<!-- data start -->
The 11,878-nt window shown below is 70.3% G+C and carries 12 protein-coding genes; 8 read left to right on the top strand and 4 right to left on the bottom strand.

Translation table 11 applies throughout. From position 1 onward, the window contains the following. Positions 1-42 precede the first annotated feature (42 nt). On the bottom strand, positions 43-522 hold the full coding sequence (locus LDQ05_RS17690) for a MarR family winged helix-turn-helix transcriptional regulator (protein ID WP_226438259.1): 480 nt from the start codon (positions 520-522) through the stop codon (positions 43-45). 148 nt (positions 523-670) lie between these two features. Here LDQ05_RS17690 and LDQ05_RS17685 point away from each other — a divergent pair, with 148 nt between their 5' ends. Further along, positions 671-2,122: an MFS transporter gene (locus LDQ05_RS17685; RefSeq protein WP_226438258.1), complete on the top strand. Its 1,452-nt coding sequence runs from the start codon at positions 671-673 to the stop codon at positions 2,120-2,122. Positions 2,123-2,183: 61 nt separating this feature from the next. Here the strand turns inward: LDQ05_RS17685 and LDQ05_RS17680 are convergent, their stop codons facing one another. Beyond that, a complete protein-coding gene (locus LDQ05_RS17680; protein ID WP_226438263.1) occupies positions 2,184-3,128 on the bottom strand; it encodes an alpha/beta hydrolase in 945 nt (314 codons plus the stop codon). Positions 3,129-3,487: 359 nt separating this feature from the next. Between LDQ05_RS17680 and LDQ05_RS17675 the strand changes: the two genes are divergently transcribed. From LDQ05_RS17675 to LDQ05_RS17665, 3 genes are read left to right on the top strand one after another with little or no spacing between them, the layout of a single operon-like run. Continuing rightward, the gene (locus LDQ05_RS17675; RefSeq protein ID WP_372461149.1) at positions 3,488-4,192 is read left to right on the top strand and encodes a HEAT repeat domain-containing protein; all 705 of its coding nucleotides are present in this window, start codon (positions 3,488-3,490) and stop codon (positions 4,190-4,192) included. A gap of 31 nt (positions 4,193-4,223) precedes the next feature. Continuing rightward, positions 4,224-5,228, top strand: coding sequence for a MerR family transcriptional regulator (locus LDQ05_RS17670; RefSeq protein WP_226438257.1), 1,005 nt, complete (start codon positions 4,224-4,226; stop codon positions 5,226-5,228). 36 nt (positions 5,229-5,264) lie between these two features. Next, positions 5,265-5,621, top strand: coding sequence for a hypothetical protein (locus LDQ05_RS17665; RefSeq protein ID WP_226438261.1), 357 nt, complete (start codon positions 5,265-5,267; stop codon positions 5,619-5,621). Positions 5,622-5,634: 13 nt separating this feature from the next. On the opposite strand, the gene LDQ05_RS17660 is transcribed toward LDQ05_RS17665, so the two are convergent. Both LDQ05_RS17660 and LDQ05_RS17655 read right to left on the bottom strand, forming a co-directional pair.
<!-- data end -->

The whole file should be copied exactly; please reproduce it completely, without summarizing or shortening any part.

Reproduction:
The 11,878-nt window shown below is 70.3% G+C and carries 12 protein-coding genes; 8 read left to right on the top strand and 4 right to left on the bottom strand.

Translation table 11 applies throughout. From position 1 onward, the window contains the following. Positions 1-42 precede the first annotated feature (42 nt). On the bottom strand, positions 43-522 hold the full coding sequence (locus LDQ05_RS17690) for a MarR family winged helix-turn-helix transcriptional regulator (protein ID WP_226438259.1): 480 nt from the start codon (positions 520-522) through the stop codon (positions 43-45). 148 nt (positions 523-670) lie between these two features. Here LDQ05_RS17690 and LDQ05_RS17685 point away from each other — a divergent pair, with 148 nt between their 5' ends. Further along, positions 671-2,122: an MFS transporter gene (locus LDQ05_RS17685; RefSeq protein WP_226438258.1), complete on the top strand. Its 1,452-nt coding sequence runs from the start codon at positions 671-673 to the stop codon at positions 2,120-2,122. Positions 2,123-2,183: 61 nt separating this feature from the next. Here the strand turns inward: LDQ05_RS17685 and LDQ05_RS17680 are convergent, their stop codons facing one another. Beyond that, a complete protein-coding gene (locus LDQ05_RS17680; protein ID WP_226438263.1) occupies positions 2,184-3,128 on the bottom strand; it encodes an alpha/beta hydrolase in 945 nt (314 codons plus the stop codon). Positions 3,129-3,487: 359 nt separating this feature from the next. Between LDQ05_RS17680 and LDQ05_RS17675 the strand changes: the two genes are divergently transcribed. From LDQ05_RS17675 to LDQ05_RS17665, 3 genes are read left to right on the top strand one after another with little or no spacing between them, the layout of a single operon-like run. Continuing rightward, the gene (locus LDQ05_RS17675; RefSeq protein ID WP_372461149.1) at positions 3,488-4,192 is read left to right on the top strand and encodes a HEAT repeat domain-containing protein; all 705 of its coding nucleotides are present in this window, start codon (positions 3,488-3,490) and stop codon (positions 4,190-4,192) included. A gap of 31 nt (positions 4,193-4,223) precedes the next feature. Continuing rightward, positions 4,224-5,228, top strand: coding sequence for a MerR family transcriptional regulator (locus LDQ05_RS17670; RefSeq protein WP_226438257.1), 1,005 nt, complete (start codon positions 4,224-4,226; stop codon positions 5,226-5,228). 36 nt (positions 5,229-5,264) lie between these two features. Next, positions 5,265-5,621, top strand: coding sequence for a hypothetical protein (locus LDQ05_RS17665; RefSeq protein ID WP_226438261.1), 357 nt, complete (start codon positions 5,265-5,267; stop codon positions 5,619-5,621). Positions 5,622-5,634: 13 nt separating this feature from the next. On the opposite strand, the gene LDQ05_RS17660 is transcribed toward LDQ05_RS17665, so the two are convergent. Both LDQ05_RS17660 and LDQ05_RS17655 read right to left on the bottom strand, forming a co-directional pair.